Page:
From the first vaccine (cowpox, developed by Edward Jenner in 1796), more than 100 years elapsed before additional vaccines for broad population use (diphtheria toxoid, tetanus toxoid, and whole cell pertussis) became available between 1920 and 1940. Then followed inactivated polio vaccine in the 1950s, and live attenuated vaccines for measles, mumps, rubella, and polio in the 1960s. In 1979, global elimination of smallpox was formally certified, with the last human case occurring in Somalia, almost 200 years after Jenner administered cowpox vaccine to James Phipps. In 2019, global elimination is tantalizingly close for maternal and neonatal tetanus and polio. Despite recent outbreaks, elimination has also been achieved at country and regional levels for measles and rubella and, if achieved globally, will offer, as it has for smallpox, large reductions in child mortality and morbidity and in health system costs. Short of elimination, it is important to define the public health impact of vaccines broadly and at the population level. These broader impacts include benefits to families flowing from prevention of long-term sequelae of infection in children, and to populations and health systems from reduced transmission of infection. Importantly, well-delivered vaccination programs will have a substantial impact by improving equality in health outcomes across populations. Broader impacts include reductions in syndromic disease beyond laboratory-proven infection (e.g., diarrhea and pneumonia), indirect reductions in disease in those not immunized (within and beyond age cohorts targeted by vaccine programs), and improvements in other health services driven by the infrastructure for vaccine delivery. Measurement of these broader impacts can be challenging and must also acknowledge the potential for trade-offs, such as replacement disease due to non-vaccine strains, as documented for pneumococcal infection. The realization of the benefits of vaccines globally for all children began with the Expanded Program on Immunization (EPI) initiated by the World Health Organization (WHO) in 1974. The EPI focused on improving coverage of six already available but grossly underutilized vaccines—diphtheria–tetanus–pertussis (DTP), polio, measles, and Bacille Calmette–Guerin (BCG). Through the EPI, estimated global coverage for 3 doses of DTP increased from around 20% to over 85%. Subsequent to the EPI, the Global Alliance for Vaccines and Immunization (GAVI), the Global Immunization Vision and Strategy (GIVS), and, most recently, the Global Vaccine Action Plan (GVAP) have aimed to improve access to additional vaccines in the poorest countries. These include Haemophilus influenzae type b (Hib), hepatitis B, pneumococcal conjugate, rotavirus, and human papillomavirus (HPV) vaccines, all introduced in high-income countries from the 1990s. In this chapter, the scope and methodological issues in measuring public health impact are reviewed, and estimates of the global public health impact of individual vaccines in children summarized, concluding with potential future benefits to global child health from expanded maternal vaccination and vaccines under development.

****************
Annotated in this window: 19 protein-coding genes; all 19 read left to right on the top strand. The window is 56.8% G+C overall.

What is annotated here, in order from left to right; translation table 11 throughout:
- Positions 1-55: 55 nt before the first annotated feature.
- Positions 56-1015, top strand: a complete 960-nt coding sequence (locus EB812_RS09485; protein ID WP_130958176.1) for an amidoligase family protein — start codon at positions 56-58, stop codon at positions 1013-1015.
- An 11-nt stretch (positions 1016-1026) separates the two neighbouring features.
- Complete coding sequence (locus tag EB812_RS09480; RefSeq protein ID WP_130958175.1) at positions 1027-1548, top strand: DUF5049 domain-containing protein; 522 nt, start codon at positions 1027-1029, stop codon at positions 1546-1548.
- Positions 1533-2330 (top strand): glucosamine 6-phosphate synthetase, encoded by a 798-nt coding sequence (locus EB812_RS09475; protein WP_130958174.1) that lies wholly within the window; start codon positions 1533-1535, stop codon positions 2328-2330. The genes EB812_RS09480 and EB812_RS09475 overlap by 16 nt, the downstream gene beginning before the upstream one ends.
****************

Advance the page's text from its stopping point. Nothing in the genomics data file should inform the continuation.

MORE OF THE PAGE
Article